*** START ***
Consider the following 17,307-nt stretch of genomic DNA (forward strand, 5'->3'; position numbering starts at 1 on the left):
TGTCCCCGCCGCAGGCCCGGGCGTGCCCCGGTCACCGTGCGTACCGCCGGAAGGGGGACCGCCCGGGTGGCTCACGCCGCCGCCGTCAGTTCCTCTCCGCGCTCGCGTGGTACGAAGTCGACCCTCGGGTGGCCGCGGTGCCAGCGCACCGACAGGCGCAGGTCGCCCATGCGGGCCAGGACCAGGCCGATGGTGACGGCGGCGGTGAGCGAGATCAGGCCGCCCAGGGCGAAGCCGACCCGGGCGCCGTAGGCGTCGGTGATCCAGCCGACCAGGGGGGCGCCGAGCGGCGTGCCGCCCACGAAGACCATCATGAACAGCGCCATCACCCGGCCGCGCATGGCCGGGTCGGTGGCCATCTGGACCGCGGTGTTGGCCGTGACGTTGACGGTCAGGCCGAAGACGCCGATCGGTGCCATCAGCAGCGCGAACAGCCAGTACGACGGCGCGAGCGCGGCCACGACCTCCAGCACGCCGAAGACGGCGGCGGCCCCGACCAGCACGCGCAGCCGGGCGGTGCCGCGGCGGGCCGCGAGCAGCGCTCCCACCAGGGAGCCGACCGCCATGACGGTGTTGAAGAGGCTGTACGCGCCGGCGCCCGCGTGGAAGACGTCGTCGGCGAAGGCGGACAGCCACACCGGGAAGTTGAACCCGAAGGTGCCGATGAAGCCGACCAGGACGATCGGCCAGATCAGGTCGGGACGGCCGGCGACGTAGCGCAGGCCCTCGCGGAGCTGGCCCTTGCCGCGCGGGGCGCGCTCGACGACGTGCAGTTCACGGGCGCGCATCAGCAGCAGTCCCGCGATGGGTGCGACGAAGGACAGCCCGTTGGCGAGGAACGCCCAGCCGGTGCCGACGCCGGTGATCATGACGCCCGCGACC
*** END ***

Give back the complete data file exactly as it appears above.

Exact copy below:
Consider the following 17,307-nt stretch of genomic DNA (forward strand, 5'->3'; position numbering starts at 1 on the left):
TGTCCCCGCCGCAGGCCCGGGCGTGCCCCGGTCACCGTGCGTACCGCCGGAAGGGGGACCGCCCGGGTGGCTCACGCCGCCGCCGTCAGTTCCTCTCCGCGCTCGCGTGGTACGAAGTCGACCCTCGGGTGGCCGCGGTGCCAGCGCACCGACAGGCGCAGGTCGCCCATGCGGGCCAGGACCAGGCCGATGGTGACGGCGGCGGTGAGCGAGATCAGGCCGCCCAGGGCGAAGCCGACCCGGGCGCCGTAGGCGTCGGTGATCCAGCCGACCAGGGGGGCGCCGAGCGGCGTGCCGCCCACGAAGACCATCATGAACAGCGCCATCACCCGGCCGCGCATGGCCGGGTCGGTGGCCATCTGGACCGCGGTGTTGGCCGTGACGTTGACGGTCAGGCCGAAGACGCCGATCGGTGCCATCAGCAGCGCGAACAGCCAGTACGACGGCGCGAGCGCGGCCACGACCTCCAGCACGCCGAAGACGGCGGCGGCCCCGACCAGCACGCGCAGCCGGGCGGTGCCGCGGCGGGCCGCGAGCAGCGCTCCCACCAGGGAGCCGACCGCCATGACGGTGTTGAAGAGGCTGTACGCGCCGGCGCCCGCGTGGAAGACGTCGTCGGCGAAGGCGGACAGCCACACCGGGAAGTTGAACCCGAAGGTGCCGATGAAGCCGACCAGGACGATCGGCCAGATCAGGTCGGGACGGCCGGCGACGTAGCGCAGGCCCTCGCGGAGCTGGCCCTTGCCGCGCGGGGCGCGCTCGACGACGTGCAGTTCACGGGCGCGCATCAGCAGCAGTCCCGCGATGGGTGCGACGAAGGACAGCCCGTTGGCGAGGAACGCCCAGCCGGTGCCGACGCCGGTGATCATGACGCCCGCGACC